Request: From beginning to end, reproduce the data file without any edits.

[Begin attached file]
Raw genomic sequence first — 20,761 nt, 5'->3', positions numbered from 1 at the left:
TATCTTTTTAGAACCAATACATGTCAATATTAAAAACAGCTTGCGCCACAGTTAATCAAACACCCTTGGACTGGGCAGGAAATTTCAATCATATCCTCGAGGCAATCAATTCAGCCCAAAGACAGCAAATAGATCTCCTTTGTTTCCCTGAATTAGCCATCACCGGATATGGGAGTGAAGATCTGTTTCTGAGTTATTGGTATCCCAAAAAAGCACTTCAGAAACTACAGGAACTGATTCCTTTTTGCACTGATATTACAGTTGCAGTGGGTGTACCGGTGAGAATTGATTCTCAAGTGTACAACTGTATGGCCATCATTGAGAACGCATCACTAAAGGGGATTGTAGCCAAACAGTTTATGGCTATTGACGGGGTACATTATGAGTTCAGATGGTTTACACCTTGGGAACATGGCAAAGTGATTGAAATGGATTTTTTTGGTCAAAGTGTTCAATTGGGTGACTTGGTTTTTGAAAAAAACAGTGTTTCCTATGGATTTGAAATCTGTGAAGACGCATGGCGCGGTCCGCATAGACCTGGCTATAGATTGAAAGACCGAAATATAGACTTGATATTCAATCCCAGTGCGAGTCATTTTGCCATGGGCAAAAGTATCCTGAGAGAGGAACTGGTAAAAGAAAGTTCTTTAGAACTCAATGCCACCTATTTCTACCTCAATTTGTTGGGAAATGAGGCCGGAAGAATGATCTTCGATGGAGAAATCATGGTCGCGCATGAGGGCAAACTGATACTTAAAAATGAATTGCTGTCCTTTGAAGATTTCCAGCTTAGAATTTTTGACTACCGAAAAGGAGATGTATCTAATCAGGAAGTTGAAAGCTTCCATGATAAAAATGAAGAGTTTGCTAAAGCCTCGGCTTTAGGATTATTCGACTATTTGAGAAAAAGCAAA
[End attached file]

Raw genomic sequence first — 20,761 nt, 5'->3', positions numbered from 1 at the left:
TATCTTTTTAGAACCAATACATGTCAATATTAAAAACAGCTTGCGCCACAGTTAATCAAACACCCTTGGACTGGGCAGGAAATTTCAATCATATCCTCGAGGCAATCAATTCAGCCCAAAGACAGCAAATAGATCTCCTTTGTTTCCCTGAATTAGCCATCACCGGATATGGGAGTGAAGATCTGTTTCTGAGTTATTGGTATCCCAAAAAAGCACTTCAGAAACTACAGGAACTGATTCCTTTTTGCACTGATATTACAGTTGCAGTGGGTGTACCGGTGAGAATTGATTCTCAAGTGTACAACTGTATGGCCATCATTGAGAACGCATCACTAAAGGGGATTGTAGCCAAACAGTTTATGGCTATTGACGGGGTACATTATGAGTTCAGATGGTTTACACCTTGGGAACATGGCAAAGTGATTGAAATGGATTTTTTTGGTCAAAGTGTTCAATTGGGTGACTTGGTTTTTGAAAAAAACAGTGTTTCCTATGGATTTGAAATCTGTGAAGACGCATGGCGCGGTCCGCATAGACCTGGCTATAGATTGAAAGACCGAAATATAGACTTGATATTCAATCCCAGTGCGAGTCATTTTGCCATGGGCAAAAGTATCCTGAGAGAGGAACTGGTAAAAGAAAGTTCTTTAGAACTCAATGCCACCTATTTCTACCTCAATTTGTTGGGAAATGAGGCCGGAAGAATGATCTTCGATGGAGAAATCATGGTCGCGCATGAGGGCAAACTGATACTTAAAAATGAATTGCTGTCCTTTGAAGATTTCCAGCTTAGAATTTTTGACTACCGAAAAGGAGATGTATCTAATCAGGAAGTTGAAAGCTTCCATGATAAAAATGAAGAGTTTGCTAAAGCCTCGGCTTTAGGATTATTCGACTATTTGAGAAAAAGCAAA